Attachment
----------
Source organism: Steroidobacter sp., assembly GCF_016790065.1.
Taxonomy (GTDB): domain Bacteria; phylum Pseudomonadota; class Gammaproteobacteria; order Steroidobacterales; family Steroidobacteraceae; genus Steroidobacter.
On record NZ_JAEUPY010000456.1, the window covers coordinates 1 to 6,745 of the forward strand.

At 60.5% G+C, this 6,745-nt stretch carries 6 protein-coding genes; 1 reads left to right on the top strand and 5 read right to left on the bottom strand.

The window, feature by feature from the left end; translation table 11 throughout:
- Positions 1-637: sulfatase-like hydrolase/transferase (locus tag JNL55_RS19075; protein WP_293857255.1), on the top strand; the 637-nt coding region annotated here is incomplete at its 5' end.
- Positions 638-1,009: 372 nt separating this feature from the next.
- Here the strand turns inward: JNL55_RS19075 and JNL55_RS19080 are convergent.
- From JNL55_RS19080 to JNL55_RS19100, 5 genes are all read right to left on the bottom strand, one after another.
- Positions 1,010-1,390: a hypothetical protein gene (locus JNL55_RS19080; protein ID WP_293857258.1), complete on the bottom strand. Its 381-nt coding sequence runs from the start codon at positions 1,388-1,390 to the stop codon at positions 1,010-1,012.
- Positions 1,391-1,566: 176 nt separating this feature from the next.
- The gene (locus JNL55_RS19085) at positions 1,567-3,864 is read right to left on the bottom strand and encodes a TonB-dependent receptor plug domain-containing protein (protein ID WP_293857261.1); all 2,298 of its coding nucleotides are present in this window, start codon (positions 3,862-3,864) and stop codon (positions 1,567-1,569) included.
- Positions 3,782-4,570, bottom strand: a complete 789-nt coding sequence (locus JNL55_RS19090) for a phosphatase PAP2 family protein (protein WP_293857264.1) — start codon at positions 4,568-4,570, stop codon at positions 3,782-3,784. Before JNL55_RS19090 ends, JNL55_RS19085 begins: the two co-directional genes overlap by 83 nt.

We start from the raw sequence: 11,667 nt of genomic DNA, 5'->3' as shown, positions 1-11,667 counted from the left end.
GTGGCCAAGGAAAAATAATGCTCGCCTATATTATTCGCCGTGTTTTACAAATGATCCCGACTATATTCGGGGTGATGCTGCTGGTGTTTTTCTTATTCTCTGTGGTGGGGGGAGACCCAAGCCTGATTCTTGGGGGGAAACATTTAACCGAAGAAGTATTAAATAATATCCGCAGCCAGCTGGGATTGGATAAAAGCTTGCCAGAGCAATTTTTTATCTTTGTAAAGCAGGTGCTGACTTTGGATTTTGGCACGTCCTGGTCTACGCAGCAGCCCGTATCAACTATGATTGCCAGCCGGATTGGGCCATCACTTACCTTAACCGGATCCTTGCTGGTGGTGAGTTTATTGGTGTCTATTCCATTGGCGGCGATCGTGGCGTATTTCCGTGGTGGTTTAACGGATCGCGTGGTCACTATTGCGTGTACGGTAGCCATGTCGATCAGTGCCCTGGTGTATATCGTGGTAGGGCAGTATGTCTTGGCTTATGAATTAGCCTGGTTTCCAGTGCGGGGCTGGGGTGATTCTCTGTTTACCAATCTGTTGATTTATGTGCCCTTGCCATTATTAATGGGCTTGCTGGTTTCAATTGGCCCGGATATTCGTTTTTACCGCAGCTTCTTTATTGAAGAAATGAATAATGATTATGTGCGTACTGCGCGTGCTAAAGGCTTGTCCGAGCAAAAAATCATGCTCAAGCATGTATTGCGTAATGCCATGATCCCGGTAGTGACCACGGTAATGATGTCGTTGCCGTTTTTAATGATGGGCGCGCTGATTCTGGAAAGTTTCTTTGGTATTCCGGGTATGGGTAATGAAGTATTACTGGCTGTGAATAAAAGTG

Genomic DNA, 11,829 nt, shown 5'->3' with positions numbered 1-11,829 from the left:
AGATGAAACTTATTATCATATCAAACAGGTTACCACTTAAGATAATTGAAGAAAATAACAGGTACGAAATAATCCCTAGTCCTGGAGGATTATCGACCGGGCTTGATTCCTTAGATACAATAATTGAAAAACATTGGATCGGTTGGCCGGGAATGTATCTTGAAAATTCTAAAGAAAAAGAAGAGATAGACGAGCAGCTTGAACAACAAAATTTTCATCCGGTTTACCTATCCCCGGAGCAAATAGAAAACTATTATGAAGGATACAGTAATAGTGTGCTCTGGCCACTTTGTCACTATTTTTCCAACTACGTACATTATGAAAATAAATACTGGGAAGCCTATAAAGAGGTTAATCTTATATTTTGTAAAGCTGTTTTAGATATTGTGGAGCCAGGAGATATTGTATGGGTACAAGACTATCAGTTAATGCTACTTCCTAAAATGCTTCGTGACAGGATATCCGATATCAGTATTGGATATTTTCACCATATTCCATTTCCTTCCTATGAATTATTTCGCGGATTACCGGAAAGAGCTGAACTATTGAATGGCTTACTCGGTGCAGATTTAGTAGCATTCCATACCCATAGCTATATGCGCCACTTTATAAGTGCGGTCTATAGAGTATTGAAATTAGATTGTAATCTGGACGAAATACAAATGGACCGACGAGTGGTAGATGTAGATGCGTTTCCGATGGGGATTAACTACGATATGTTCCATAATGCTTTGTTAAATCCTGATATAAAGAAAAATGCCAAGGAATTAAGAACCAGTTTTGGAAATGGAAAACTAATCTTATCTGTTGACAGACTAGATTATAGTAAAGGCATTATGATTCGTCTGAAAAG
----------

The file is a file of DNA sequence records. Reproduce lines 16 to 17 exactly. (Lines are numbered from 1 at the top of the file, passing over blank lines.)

Genomic DNA, 11,829 nt, shown 5'->3' with positions numbered 1-11,829 from the left:
AGATGAAACTTATTATCATATCAAACAGGTTACCACTTAAGATAATTGAAGAAAATAACAGGTACGAAATAATCCCTAGTCCTGGAGGATTATCGACCGGGCTTGATTCCTTAGATACAATAATTGAAAAACATTGGATCGGTTGGCCGGGAATGTATCTTGAAAATTCTAAAGAAAAAGAAGAGATAGACGAGCAGCTTGAACAACAAAATTTTCATCCGGTTTACCTATCCCCGGAGCAAATAGAAAACTATTATGAAGGATACAGTAATAGTGTGCTCTGGCCACTTTGTCACTATTTTTCCAACTACGTACATTATGAAAATAAATACTGGGAAGCCTATAAAGAGGTTAATCTTATATTTTGTAAAGCTGTTTTAGATATTGTGGAGCCAGGAGATATTGTATGGGTACAAGACTATCAGTTAATGCTACTTCCTAAAATGCTTCGTGACAGGATATCCGATATCAGTATTGGATATTTTCACCATATTCCATTTCCTTCCTATGAATTATTTCGCGGATTACCGGAAAGAGCTGAACTATTGAATGGCTTACTCGGTGCAGATTTAGTAGCATTCCATACCCATAGCTATATGCGCCACTTTATAAGTGCGGTCTATAGAGTATTGAAATTAGATTGTAATCTGGACGAAATACAAATGGACCGACGAGTGGTAGATGTAGATGCGTTTCCGATGGGGATTAACTACGATATGTTCCATAATGCTTTGTTAAATCCTGATATAAAGAAAAATGCCAAGGAATTAAGAACCAGTTTTGGAAATGGAAAACTAATCTTATCTGTTGACAGACTAGATTATAGTAAAGGCATTATGATTCGTCTGAAAAG